Oct 17, 2015

Posted by in Phones For Elderly | 3 Comments

Panasonic KX-TU301EME Easy-Use Mobile Phone

Panasonic KX-TU301EME Easy-Use Mobile Phone

Panasonic KX-TU301EME Easy-Use Mobile Phone

Panasonic KX-TU301EME Easy-Use Mobile Phone

  • Audible Dialling – This function clearly tells you the numbers you are dialling while making a call
  • Voice Equalizer – A built-in voice equaliser has been designed to boost the treble or bass as these frequencies can be difficult to hear with age
  • Loud Voice Amplification – There are six volume levels to choose from, to make it easier for the user to hear during conversation
  • Help Call Button – This button can be programmed so when pressed it will send a distress SOS text message to a designated phone number as well as continuously calling up to five pre-registered contacts. This reassuring feature means that family, friends a
  • Charger Cradle – The user can charge the phone simply by placing it in the charger cradle, or by plugging it into the cable

List Price: £89.99

Price: [wpramaprice asin=”B005BODEB2″]

[wpramareviews asin=”B005BODEB2″]

  1. DaveSuffolk says:
    24 of 24 people found the following review helpful
    5.0 out of 5 stars
    Well-designed phone for older people (and the rest of us!), 12 Mar. 2012
    By 
    DaveSuffolk (Suffolk, England) –

    This review is from: Panasonic KX-TU301EME Easy-Use Mobile Phone (Electronics)
    This is a well-made phone and the designers have obviously given quite a lot of thought to how it will be used and who will use it. It’s actually a similar size to Panasonic’s cordless phones, which is good for older people but not so good if you like to slide your mobile in your jeans pocket. However it does mean that the display and the keys are both of a decent size, and the feel and operation of it are familiar to those who are not used to mobiles.

    The screen is clear and colourful, the buttons are big and easy to press, the phone speaks the numbers as you press them which can help those with poor eyesight to know they’ve not made a mistake. The lock is a slider on the side, which again is easy to understand and use. It has a torch built in to the top with a separate button to operate, and would save carrying a separate torch on dark nights. It won’t light the way home but will help you find your keys and the keyhole to put them in.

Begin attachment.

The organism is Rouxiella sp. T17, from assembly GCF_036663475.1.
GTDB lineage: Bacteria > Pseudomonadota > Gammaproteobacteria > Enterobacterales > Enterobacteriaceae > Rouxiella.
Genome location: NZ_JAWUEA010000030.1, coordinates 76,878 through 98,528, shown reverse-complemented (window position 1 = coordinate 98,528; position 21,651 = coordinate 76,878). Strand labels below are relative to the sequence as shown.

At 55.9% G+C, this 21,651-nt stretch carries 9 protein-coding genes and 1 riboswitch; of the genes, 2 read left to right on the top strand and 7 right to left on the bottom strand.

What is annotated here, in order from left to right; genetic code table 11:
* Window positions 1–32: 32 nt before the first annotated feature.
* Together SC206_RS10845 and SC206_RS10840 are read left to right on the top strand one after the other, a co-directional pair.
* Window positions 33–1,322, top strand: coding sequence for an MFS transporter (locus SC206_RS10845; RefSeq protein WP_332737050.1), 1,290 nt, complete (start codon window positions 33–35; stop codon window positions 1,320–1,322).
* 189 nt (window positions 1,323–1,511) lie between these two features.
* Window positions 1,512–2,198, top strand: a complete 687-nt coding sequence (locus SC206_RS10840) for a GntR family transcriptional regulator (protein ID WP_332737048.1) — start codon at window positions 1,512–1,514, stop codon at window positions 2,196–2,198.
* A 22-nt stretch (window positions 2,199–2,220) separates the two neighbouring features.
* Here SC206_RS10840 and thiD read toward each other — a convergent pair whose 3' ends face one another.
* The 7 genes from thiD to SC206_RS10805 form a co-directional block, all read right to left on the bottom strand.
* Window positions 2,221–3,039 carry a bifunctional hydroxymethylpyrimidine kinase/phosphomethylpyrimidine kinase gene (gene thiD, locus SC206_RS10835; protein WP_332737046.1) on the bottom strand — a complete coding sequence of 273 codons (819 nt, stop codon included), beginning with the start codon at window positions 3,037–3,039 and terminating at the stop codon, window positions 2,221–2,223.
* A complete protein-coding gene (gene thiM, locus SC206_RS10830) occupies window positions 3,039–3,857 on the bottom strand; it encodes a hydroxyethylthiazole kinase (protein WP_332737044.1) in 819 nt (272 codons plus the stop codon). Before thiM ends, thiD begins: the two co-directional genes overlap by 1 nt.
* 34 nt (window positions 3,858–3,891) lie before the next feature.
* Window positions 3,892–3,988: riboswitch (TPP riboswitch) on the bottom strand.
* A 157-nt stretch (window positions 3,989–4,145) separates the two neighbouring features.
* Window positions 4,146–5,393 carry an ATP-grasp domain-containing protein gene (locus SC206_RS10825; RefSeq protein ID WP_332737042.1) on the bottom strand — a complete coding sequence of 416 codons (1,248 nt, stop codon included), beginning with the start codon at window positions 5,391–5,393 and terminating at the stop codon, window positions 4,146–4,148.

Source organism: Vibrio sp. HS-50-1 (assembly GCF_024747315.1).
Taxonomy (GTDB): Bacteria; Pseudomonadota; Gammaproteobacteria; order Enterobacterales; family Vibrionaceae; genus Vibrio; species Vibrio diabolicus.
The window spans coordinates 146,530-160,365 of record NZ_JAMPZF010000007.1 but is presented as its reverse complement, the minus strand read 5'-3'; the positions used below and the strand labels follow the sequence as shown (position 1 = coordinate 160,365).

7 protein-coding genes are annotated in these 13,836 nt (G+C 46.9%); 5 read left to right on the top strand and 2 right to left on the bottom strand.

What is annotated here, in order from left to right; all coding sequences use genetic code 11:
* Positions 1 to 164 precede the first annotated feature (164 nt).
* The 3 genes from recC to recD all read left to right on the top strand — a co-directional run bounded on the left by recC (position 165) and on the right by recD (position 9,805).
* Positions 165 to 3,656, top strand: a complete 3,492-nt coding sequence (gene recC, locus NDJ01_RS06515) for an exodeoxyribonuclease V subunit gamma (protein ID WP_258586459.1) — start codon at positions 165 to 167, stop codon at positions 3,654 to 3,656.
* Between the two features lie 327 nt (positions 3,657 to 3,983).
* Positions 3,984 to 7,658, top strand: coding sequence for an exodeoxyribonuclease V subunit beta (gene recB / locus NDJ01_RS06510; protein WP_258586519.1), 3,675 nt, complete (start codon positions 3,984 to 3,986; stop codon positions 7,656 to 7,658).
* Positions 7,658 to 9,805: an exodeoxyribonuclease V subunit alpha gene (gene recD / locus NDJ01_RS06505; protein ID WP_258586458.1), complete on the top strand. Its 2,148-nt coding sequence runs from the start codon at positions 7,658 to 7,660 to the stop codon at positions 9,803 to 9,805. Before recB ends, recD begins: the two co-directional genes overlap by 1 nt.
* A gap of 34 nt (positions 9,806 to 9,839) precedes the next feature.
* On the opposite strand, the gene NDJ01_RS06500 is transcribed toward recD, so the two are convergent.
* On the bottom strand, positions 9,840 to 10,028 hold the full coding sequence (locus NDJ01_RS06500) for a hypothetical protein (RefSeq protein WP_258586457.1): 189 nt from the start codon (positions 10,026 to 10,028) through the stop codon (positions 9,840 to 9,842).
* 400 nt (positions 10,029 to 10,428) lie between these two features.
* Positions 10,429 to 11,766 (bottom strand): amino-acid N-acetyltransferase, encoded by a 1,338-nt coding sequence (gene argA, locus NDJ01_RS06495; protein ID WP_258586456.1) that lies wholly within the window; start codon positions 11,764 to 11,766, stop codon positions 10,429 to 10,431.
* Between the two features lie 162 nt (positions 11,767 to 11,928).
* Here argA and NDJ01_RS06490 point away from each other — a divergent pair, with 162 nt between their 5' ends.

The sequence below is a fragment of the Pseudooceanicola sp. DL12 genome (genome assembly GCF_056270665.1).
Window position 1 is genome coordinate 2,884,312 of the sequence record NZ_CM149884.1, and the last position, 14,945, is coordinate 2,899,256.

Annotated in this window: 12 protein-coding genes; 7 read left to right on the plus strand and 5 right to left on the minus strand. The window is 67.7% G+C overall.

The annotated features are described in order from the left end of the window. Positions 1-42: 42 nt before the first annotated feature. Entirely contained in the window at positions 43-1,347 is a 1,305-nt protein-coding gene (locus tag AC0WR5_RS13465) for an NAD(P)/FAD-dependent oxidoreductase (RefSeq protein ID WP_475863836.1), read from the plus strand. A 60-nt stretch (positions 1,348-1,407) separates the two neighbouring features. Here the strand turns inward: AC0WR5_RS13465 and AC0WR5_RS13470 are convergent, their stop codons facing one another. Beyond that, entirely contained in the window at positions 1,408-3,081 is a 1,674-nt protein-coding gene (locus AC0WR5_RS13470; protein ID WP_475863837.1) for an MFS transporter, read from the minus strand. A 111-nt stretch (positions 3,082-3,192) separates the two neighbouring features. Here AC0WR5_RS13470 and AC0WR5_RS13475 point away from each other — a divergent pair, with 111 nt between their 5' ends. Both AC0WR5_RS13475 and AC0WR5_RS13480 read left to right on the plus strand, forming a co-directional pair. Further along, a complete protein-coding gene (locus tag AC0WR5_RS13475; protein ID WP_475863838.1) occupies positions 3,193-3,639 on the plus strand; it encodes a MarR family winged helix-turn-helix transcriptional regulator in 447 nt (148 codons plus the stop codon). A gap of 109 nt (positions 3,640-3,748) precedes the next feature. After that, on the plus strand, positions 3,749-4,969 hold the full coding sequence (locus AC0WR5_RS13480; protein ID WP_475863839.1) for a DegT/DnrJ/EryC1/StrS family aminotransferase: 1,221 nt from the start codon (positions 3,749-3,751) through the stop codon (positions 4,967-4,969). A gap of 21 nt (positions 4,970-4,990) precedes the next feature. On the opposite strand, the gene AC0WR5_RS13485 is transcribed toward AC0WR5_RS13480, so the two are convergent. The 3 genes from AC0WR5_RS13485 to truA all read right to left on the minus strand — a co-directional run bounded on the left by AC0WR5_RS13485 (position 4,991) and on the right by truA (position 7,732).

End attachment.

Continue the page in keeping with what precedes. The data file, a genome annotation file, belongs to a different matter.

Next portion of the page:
Charging is easy with a separate charger unit, just like the cordless phone, and it won’t overcharge as it switches off when done. There’s an emergency button on the back which can be programmed with up to 5 numbers and a mobile for a text message. It sends the text first and then rings the numbers in turn until someone answers. Not sure if it counts an answerphone as an answer, which might be a bit unreliable. To avoid accidental calls the button must be held for 3 seconds or pressed 3 times quickly. If someone was really in trouble this might be difficult and would the user remember what to do if they don’t use it very often (which hopefully they won’t)? Still it could be helpful, I wouldn’t rely on it though.

    Overall a nice phone, easy for someone to get used to, and well-made. I give it five.

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  2. AlanMusicMan says:
    111 of 114 people found the following review helpful
    5.0 out of 5 stars
    Big Buttons, Simple Functions, Hits its Market Spot On., 23 Nov. 2011
    By 
    AlanMusicMan (North Cornwall) –
    (VINE VOICE)
      
    (TOP 500 REVIEWER)
      

    This review is from: Panasonic KX-TU301EME Easy-Use Mobile Phone (Electronics)
    Customer review from the Amazon Vine Programme (What’s this?)
    One of the odd things about miniaturization is how counter it can run to usability. My sense is that most product designers and engineers are young with the excellent eyesight that usually comes with youth.

    As I have attained middle age and my eyesight has got less acute, I have found it more and more of a pain that most gadgets have got smaller, and thus their displays and buttons harder to read without popping glasses on. I can only imagine how off-putting this must be for people rather older than me, and how excluded it must make them tend to feel.